“It is the second day now in a whole new world, a whole new situation, and we just have to communicate and be supportive for one another,” Infante-Green said.
Providence is Rhode Island’s largest school district, with roughly 24,000 students across the city.
The virtual learning academy — abbreviated as VLA — was originally conceived as a separate school only for immunocompromised students and teachers. But amid parent demand for remote learning and a promise from Gov. Gina Raimondo that parents would have choices, Superintendent Harrison Peters opened it up to any student — but not any teacher — who wanted it.
Roughly 6,500 families enrolled their students by the deadline last month. But as of Tuesday, only 118 teachers were dedicated exclusively to teaching the academy, as the majority of the district’s nearly 2,000 teachers are back in their classrooms. All elementary school students are slated to be back in class full-time by next Monday, while older grades are doing a combination of remote and in-person learning with every grade level scheduled to be back at school, full- or part-time, by October.
That leaves a shortage of available teachers to assign to the virtual academy, though many requested to teach in it. Only 11 middle school teachers are dedicated to the academy, Providence Schools spokesperson Laura Hart said, while all the rest are teaching both their regular middle school classes and classes in the virtual academy. (The academy has 1,700 middle schoolers.)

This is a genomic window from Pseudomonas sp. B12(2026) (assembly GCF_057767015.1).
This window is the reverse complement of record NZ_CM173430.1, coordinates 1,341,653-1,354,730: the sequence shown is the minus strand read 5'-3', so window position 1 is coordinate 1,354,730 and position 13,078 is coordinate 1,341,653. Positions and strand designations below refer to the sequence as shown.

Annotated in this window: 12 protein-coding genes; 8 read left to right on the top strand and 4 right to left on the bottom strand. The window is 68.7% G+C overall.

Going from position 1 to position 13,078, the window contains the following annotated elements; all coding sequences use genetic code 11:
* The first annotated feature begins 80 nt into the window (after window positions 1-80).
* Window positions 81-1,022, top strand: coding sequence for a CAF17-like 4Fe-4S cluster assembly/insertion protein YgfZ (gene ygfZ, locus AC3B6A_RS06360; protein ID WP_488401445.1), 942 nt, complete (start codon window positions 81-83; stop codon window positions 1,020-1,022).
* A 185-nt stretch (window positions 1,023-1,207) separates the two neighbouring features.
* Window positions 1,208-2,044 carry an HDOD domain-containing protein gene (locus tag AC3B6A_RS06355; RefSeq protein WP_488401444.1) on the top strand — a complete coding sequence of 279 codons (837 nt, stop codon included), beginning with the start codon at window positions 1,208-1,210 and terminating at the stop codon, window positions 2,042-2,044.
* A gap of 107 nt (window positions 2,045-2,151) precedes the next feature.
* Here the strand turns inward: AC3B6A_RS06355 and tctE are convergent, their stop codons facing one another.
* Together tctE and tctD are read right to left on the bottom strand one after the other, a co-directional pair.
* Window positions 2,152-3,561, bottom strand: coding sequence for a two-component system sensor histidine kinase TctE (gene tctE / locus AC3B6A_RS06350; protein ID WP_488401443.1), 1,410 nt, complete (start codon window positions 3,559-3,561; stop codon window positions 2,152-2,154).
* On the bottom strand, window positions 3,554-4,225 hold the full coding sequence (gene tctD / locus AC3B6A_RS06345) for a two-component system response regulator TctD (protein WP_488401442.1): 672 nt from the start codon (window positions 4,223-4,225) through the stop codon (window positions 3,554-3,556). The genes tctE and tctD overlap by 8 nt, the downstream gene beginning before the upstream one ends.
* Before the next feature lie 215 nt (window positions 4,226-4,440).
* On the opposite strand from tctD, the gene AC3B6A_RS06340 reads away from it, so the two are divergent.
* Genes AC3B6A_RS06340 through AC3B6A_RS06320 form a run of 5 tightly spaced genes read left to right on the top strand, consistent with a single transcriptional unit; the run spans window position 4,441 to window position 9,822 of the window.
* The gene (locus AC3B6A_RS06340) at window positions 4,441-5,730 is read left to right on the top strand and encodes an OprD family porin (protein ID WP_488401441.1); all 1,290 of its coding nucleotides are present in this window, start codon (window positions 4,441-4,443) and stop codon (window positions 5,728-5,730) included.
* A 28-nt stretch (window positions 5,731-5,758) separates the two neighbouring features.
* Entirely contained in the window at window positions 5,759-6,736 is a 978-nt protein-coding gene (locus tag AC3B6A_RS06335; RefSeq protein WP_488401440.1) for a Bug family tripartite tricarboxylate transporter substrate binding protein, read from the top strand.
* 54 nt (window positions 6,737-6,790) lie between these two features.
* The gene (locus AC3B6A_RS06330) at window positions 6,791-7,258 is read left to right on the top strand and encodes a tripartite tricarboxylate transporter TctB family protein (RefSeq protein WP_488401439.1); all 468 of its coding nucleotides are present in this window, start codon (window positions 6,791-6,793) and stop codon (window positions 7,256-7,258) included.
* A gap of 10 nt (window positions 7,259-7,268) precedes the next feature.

“They’re walking around with Chromebooks, checking in with students who are in person and then having to check the chat on the Zoom,” said Maribeth Calabro, the president of the Providence Teachers Union.
High school teachers have up to 200 students on their rosters in the virtual academy, since the high school program is “self-directed” on Edgenuity, according to Hart.
“Teachers do not need to create lesson plans, deliver lessons or engage in grading,” Hart said of the high school. “They serve in facilitating and support capacities, offering break-out sessions and personalized assistance.”
Elementary teachers, who are doing the most “synchronous” learning — such as Zoom classes — are teaching two 26-person classes each, Hart said, totaling 52 students.
“This is possible because classes mix synchronous (with teacher in real-time) and asynchronous (independent) learning throughout the day,” she said.
Patrick Shelton, a 3rd-grade teacher, expressed frustration at a meeting of the R.I. Council on Elementary and Secondary Education.